Assistant Chief Thomas Castro spoke at Dallas police headquarters Wednesday.EXPAND
Assistant Chief Thomas Castro spoke at Dallas police headquarters Wednesday.
Dallas Police Department

Dallas Police Need Help Finding Robbers Targeting Older Latino Men

On Wednesday afternoon, the Dallas Police Department announced that it's looking for suspects in 10 similar robberies in East Dallas. Robbers targeted Latino men between the ages of 51 and 78 in each incident, according to Assistant Chief Thomas Castro, threatening victims with a gun before taking their property. The robbers shot two of the victims, causing injuries that weren't life-threatening.

Castro says the majority of the robberies — which he described as crimes of opportunity — have occurred in an area bounded by Worth Street to the north, Fitzhugh Avenue to the east and Columbia Avenue to the south. Seven of the 10 have happened in broad daylight, between 6:30 a.m. and noon, while the other three have happened between 10:30 p.m. and 11:15 p.m.

Police say the majority of the robberies have occurred in the same area.
Police say the majority of the robberies have occurred in the same area.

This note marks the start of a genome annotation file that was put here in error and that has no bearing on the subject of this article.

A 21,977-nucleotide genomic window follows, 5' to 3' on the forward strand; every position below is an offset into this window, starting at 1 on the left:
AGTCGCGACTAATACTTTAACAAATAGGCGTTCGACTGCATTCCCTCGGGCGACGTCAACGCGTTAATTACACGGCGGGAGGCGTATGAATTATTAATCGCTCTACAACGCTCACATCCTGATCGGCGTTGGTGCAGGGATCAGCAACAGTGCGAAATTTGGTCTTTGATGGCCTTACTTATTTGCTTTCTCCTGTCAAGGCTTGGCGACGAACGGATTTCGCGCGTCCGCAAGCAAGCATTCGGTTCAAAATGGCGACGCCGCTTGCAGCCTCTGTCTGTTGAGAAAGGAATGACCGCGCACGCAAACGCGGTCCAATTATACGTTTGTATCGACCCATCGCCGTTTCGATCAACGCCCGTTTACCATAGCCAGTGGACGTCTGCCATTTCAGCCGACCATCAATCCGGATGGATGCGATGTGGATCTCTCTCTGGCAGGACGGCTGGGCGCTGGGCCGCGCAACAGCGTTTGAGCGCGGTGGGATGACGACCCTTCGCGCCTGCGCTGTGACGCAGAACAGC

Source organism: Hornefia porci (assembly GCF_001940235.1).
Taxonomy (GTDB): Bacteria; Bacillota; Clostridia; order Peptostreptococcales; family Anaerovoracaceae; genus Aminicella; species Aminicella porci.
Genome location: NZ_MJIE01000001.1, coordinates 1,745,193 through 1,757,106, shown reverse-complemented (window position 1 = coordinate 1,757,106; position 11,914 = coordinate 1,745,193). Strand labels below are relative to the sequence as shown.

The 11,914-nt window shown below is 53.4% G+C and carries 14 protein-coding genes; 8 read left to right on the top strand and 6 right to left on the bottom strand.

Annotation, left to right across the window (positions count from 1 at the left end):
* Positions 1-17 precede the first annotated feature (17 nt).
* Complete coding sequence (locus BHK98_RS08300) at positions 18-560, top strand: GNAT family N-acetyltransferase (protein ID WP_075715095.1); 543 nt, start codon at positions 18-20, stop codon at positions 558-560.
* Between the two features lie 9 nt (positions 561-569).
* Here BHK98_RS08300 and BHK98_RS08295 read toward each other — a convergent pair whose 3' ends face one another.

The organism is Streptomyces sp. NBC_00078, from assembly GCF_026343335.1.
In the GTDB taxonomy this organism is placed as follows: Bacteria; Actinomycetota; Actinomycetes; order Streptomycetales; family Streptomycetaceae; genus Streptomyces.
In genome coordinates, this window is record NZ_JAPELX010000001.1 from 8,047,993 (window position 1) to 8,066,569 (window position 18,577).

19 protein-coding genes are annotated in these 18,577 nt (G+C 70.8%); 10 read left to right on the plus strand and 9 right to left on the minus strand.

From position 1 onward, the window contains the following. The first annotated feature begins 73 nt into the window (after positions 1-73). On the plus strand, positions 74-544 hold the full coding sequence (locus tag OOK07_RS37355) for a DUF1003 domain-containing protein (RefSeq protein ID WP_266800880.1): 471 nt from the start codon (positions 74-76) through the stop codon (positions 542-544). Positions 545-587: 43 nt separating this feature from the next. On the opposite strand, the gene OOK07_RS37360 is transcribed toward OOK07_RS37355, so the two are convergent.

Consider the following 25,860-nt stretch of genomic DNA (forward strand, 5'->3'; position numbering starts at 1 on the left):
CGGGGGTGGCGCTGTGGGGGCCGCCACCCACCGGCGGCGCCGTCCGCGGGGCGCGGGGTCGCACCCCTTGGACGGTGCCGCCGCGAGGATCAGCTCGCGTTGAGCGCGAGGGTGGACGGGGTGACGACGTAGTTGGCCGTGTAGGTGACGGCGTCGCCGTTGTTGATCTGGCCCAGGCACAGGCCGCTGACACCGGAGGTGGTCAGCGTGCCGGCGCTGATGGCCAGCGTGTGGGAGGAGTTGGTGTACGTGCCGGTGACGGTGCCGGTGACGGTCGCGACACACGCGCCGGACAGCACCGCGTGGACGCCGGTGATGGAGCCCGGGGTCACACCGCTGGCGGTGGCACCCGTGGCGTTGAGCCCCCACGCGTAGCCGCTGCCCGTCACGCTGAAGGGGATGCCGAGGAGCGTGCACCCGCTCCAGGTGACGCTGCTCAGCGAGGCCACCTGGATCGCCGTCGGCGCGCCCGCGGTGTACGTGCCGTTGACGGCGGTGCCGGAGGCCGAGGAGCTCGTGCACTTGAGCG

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While Castro says the robberies all fit a similar pattern, he could not confirm that they were connected. Victims have reported being robbed by either one or two individuals of varying height, weight and age and have described different getaway cars, including a 2000 Toyota or Nissan, a black convertible and a red sedan.

"Several of these robberies occurred on a busy street, and we're encouraging anyone who may have seen or witnessed any of these offenses to come forward," Castro said.

A reporter at the press conference announcing the robberies asked if Latinos were being targeted because their assailants believed they were less likely to go to the police because of Texas' recently passed sanctuary cities bill. Castro said he didn't think the crimes had anything to do with the bill but noted that victims of the targeted profile are hit especially hard when they get mugged.

“These victims are hardworking, don’t have a lot of money and they’re really putting a hurt on them — not only financially, but emotionally and physically too,” he said.

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